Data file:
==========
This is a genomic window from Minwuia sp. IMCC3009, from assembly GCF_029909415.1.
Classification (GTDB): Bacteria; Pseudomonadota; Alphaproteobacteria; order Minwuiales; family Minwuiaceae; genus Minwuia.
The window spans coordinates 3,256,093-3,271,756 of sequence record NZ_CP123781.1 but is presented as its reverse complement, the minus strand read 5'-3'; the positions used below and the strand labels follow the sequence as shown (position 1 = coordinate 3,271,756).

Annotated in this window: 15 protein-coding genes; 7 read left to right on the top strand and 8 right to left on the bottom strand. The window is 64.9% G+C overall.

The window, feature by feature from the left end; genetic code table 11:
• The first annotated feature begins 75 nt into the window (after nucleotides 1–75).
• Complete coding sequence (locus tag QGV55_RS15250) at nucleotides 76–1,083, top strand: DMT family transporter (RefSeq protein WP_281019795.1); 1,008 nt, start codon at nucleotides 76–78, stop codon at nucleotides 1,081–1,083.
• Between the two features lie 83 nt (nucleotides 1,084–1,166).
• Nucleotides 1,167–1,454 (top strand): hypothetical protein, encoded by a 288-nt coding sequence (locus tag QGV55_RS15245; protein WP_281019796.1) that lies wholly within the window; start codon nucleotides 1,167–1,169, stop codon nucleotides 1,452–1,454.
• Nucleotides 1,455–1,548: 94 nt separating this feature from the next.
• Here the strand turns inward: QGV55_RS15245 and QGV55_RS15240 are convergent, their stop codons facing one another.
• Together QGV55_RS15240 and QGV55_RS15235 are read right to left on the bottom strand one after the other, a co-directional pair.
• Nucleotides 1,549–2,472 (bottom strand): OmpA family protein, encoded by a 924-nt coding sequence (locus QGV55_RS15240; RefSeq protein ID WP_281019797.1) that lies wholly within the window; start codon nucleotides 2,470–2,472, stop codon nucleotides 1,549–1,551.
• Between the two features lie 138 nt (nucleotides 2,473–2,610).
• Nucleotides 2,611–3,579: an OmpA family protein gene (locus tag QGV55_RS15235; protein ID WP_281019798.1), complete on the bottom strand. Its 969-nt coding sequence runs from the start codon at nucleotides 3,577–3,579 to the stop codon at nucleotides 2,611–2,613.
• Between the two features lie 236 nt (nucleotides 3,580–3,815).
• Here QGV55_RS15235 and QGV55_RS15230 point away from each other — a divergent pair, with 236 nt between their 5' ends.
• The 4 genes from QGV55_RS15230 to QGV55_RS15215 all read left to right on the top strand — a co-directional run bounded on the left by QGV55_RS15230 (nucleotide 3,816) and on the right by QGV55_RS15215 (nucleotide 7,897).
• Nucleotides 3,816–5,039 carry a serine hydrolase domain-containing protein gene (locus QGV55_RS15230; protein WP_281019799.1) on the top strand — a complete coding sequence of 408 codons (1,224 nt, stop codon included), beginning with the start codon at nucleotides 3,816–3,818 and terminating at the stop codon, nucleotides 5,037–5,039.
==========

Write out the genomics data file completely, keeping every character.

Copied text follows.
This is a genomic window from Minwuia sp. IMCC3009, from assembly GCF_029909415.1.
Classification (GTDB): Bacteria; Pseudomonadota; Alphaproteobacteria; order Minwuiales; family Minwuiaceae; genus Minwuia.
The window spans coordinates 3,256,093-3,271,756 of sequence record NZ_CP123781.1 but is presented as its reverse complement, the minus strand read 5'-3'; the positions used below and the strand labels follow the sequence as shown (position 1 = coordinate 3,271,756).

Annotated in this window: 15 protein-coding genes; 7 read left to right on the top strand and 8 right to left on the bottom strand. The window is 64.9% G+C overall.

The window, feature by feature from the left end; genetic code table 11:
• The first annotated feature begins 75 nt into the window (after nucleotides 1–75).
• Complete coding sequence (locus tag QGV55_RS15250) at nucleotides 76–1,083, top strand: DMT family transporter (RefSeq protein WP_281019795.1); 1,008 nt, start codon at nucleotides 76–78, stop codon at nucleotides 1,081–1,083.
• Between the two features lie 83 nt (nucleotides 1,084–1,166).
• Nucleotides 1,167–1,454 (top strand): hypothetical protein, encoded by a 288-nt coding sequence (locus tag QGV55_RS15245; protein WP_281019796.1) that lies wholly within the window; start codon nucleotides 1,167–1,169, stop codon nucleotides 1,452–1,454.
• Nucleotides 1,455–1,548: 94 nt separating this feature from the next.
• Here the strand turns inward: QGV55_RS15245 and QGV55_RS15240 are convergent, their stop codons facing one another.
• Together QGV55_RS15240 and QGV55_RS15235 are read right to left on the bottom strand one after the other, a co-directional pair.
• Nucleotides 1,549–2,472 (bottom strand): OmpA family protein, encoded by a 924-nt coding sequence (locus QGV55_RS15240; RefSeq protein ID WP_281019797.1) that lies wholly within the window; start codon nucleotides 2,470–2,472, stop codon nucleotides 1,549–1,551.
• Between the two features lie 138 nt (nucleotides 2,473–2,610).
• Nucleotides 2,611–3,579: an OmpA family protein gene (locus tag QGV55_RS15235; protein ID WP_281019798.1), complete on the bottom strand. Its 969-nt coding sequence runs from the start codon at nucleotides 3,577–3,579 to the stop codon at nucleotides 2,611–2,613.
• Between the two features lie 236 nt (nucleotides 3,580–3,815).
• Here QGV55_RS15235 and QGV55_RS15230 point away from each other — a divergent pair, with 236 nt between their 5' ends.
• The 4 genes from QGV55_RS15230 to QGV55_RS15215 all read left to right on the top strand — a co-directional run bounded on the left by QGV55_RS15230 (nucleotide 3,816) and on the right by QGV55_RS15215 (nucleotide 7,897).
• Nucleotides 3,816–5,039 carry a serine hydrolase domain-containing protein gene (locus QGV55_RS15230; protein WP_281019799.1) on the top strand — a complete coding sequence of 408 codons (1,224 nt, stop codon included), beginning with the start codon at nucleotides 3,816–3,818 and terminating at the stop codon, nucleotides 5,037–5,039.